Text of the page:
I must tell you up front, I am not a fan of anything 3rd party if the 1st party can do it. Tools must truly be value-added propositions, or they don’t fly with me. In our users group presentation last night, I found myself wanting desperately to be working as the DBA at “that company” which was described as having all sorts of problems that Hexatier would solve. The situation described that made this tool the solution would not have happened with my database. True, at least to a degree. Some of the speaker’s recent experience described a DBA and a couple of developers as people who needed to be slapped. In his example, the DBA was at fault for not restricting the access. We’re talking about a product that is HIPAA-compliant here, so the lack of procedures, rules, policies, basically, lack of control, to keep that from happening, would make it NOT compliant. In this respect, the tool is fixing a problem that does not exist.

I am also an advocate for small business and while I do my best to follow the law, I do not fully accept the copyright, patent and trademark systems (laws) as entirely proper. They’re law. I inherently object to a patented implementation of a common idea as something I’m willing to buy in to… unless it meets the first rule, and adds value. Otherwise, I would have to look at what it does, how it does it, and do it myself; hopefully, avoiding any copyright infringement.

I mean to say, that’s the system. These common ideas are captured in a legal format that means “don’t use them”; but, you can’t win in business if you don’t, so you use them. Nothing happens if you’re mildly successful, or at least privately successful; but, you make it in a big way, and you’re sued into oblivion; whether you knew of the patent, or not. The laws stifle individual creativity.

That said, the visual encryption by Hexatier of data is interesting. Whether it is sufficient, or still requires other steps of encryption beneath, and the related key management requirements, remains to be seen. This could be value-added.

The times required to move a system forward into an encrypted environment was estimated at 12 to 18 months. The time to back out, if the solution were found unacceptable, was another six months.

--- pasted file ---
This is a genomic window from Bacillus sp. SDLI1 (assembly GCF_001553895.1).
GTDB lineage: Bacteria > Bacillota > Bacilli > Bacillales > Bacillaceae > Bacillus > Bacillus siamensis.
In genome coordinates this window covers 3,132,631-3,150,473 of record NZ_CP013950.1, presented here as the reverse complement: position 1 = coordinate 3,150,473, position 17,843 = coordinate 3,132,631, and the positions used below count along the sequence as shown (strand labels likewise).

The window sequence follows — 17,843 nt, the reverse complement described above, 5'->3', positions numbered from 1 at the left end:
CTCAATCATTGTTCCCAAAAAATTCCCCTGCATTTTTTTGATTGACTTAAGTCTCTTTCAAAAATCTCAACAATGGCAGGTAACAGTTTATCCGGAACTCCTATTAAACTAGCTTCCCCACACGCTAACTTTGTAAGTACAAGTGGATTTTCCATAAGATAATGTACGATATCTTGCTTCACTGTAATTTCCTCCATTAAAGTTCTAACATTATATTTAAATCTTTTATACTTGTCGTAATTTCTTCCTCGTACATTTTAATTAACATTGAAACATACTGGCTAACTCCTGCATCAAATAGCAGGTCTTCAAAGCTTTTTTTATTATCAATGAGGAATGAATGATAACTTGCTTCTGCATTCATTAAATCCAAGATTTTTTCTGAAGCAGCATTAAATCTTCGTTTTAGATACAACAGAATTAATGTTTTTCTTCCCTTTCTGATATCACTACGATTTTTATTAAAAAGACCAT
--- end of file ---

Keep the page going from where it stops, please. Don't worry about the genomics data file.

With Hexatier’s “dynamic” encryption, and the ability to back out instantly, that is definitely a leg up… if it is truly considered to be HIPAA-compliant solution. Again? Value added?

Then, there is their scan tool. It finds propagated sensitive data, and reports it. This sounds pretty slick, down to and including the ability not only to distinguish the format of a number (e.g., 012-34-5678 as an SSN); but, also whether it is a valid SSN, or a bogus one.

Clearly, I do not understand the math that pulls that one off without a lookup somewhere. So, the Hexatier tool does some neat things, and I might want to see some of them in operation. The product is available in the AWS Marketplace, and there is a check box for a trial offer.

The Hexatier product was worth looking at and understanding. I am concerned about DB rules, tool rules, and CloudFormation rules, and how and where to use them, and for that matter, who should use them. A lot of this is defined in the big HIPAA picture, the separation of duties, for instance, is not up to the DBA to establish. It is part of a statement in a document and practiced procedures which have been audited and will be audited again regularly.

Hopefully, your DBA is nowhere near as bad as in the example given; but, I question if the DBA that got you here should be the one implementing this tool, or your database, for that matter.

Hire me for four to six months to straighten things out. Then we can talk about tools which may or may not be needed.



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